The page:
There’s always another presenter on before me, and we only have a two-minute change over between shows. In that time I need to get into the studio, put my headphones on and set everything up the way I like it. And then I’m on air for the next five hours. Whenever a song is playing I prepare what I’m going to say in the next link – so I might search for celebrity gossip from the day, or find a listener tweet that I can read out. The most nerve-wracking thing is planning a bathroom break, because you can only leave things on autopilot for a few minutes while songs are playing. I always spend at least half an hour deliberating when I should dash out.
How do you like to unwind after a long day at work?
I’m really, really bad at relaxing. I guess it’s because I’m self-employed. This year I really want to get better at switching off though, and I’ve imposed a ban on social media after 7pm. I hope that will help. I’ve also just started doing weekly candlelight yoga classes, so I can get out of my head a bit and properly relax.
What are the biggest challenges you face working in television and radio?
Honestly, the biggest challenge is not having a job. The work itself is never actually the hard part. When you don’t have another gig lined up you go through a constant battle in your mind. You start questioning whether you’re doing the right thing, and if you should just quit and get a conventional 9-5. I have wanted to give up so many times because I’ve craved a regular paycheque! There’s this constant stop-start momentum in television, which is quite unsettling. You’ll work solidly for a month and then be without a job again.
But on the flip side, what are the perks for your profession?
When you strike it right and get a really great group of people to work with it’s so amazing. There’s no one quite like the people that work in TV. I think we’re all slightly mad. So the people that I work with are definitely the biggest perk! And you also get such an addictive high from presenting. I always get a massive shot of adrenaline when the director says “action”.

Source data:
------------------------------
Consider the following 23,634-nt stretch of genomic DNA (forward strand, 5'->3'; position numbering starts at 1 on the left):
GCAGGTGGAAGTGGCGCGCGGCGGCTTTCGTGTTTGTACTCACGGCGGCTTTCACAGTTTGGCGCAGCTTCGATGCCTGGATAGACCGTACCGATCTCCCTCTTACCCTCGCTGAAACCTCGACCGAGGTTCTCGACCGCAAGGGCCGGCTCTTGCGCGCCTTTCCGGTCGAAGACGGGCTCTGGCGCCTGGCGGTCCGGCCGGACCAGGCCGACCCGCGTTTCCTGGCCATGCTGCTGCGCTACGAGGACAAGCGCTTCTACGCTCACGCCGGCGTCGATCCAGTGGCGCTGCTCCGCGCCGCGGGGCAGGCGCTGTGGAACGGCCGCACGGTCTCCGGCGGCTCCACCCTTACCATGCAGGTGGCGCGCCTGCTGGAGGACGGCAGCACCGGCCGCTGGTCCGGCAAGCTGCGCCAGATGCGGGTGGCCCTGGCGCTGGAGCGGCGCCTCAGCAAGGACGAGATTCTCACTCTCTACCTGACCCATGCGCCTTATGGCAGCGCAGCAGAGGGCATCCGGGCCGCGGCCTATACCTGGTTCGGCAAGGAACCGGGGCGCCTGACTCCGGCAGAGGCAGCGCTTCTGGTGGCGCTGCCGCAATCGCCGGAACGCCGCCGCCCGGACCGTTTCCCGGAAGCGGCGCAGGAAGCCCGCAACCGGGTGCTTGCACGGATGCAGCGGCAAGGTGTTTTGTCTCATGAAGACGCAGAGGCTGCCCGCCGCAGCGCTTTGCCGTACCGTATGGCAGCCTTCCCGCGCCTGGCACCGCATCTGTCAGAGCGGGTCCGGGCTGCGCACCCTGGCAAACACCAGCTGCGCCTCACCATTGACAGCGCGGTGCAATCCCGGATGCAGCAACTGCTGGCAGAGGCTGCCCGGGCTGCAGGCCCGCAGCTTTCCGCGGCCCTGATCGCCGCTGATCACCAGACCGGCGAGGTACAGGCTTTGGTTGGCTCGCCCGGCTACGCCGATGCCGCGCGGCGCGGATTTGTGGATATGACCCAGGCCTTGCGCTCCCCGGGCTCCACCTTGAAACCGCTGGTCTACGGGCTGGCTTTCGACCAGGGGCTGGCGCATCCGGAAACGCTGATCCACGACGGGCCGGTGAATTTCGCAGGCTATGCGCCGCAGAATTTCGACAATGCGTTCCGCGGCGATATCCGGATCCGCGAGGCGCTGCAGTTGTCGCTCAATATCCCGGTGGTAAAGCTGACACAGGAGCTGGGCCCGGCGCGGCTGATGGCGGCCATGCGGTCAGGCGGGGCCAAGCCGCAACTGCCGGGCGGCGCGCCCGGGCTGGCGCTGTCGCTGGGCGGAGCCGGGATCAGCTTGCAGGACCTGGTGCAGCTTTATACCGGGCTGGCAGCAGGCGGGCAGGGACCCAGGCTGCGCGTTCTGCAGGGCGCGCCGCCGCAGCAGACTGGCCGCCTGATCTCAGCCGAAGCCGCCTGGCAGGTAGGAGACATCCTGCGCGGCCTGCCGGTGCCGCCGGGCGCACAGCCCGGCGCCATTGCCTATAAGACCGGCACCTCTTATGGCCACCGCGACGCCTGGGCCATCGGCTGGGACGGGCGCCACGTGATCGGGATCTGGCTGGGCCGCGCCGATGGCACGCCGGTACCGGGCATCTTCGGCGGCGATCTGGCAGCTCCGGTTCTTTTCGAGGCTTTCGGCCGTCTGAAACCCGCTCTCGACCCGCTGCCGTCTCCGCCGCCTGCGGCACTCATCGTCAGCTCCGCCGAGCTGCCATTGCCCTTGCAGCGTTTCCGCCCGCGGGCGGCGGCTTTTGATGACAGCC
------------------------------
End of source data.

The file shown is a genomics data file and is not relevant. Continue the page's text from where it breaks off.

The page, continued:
Which other women working in the industry inspire you?
Davina McCall really inspires me. I think she brings so much fun to everything that she presents, and you can tell that it’s genuinely her personality. And other women on TV and radio that I really look up to are Fearne Cotton, Holly Willoughby and Emma Willis. They’re all so successful in what they do, but also have children. And in the next 3-5 years I’d like to start thinking about having a family too. I hope I’m also able to balance what I love doing with having children.
I also absolutely love Mel Giedroyc, who presented The Great British Bake Off. I’ve met her a few times, along with Davina, and I cannot explain how lovely they both are. Truly, they are the nicest women!
And, finally, what is the best piece of career advice you’ve ever been given?
I think the best advice I’ve been given is not to be afraid of working from the bottom up. When you want to become a presenter or an actress that’s all you want to do, and it can be hard to see the bigger picture. Your ego kind of gets in the way, and says, ‘Well, I don’t want to be a runner. I want to be a presenter.’ But you have to get your ducks in a row and take those baby steps.
If I hadn’t worked from the bottom up as a runner I wouldn’t have half of the connections I do today. And, the thing is, everybody wants to work with someone that they know and like. So connections are really important in this industry.
In a way, I always hate saying that, because so many big stars have connections in their family. And that obviously gives them an advantage. But it is possible to make those connections yourself – it just takes a bit longer. And, if you think about it, that time is going to pass anyway, even if you’re just sitting behind a desk at an office job you hate. So you may as well get on the path you actually want to be on and get the ball rolling.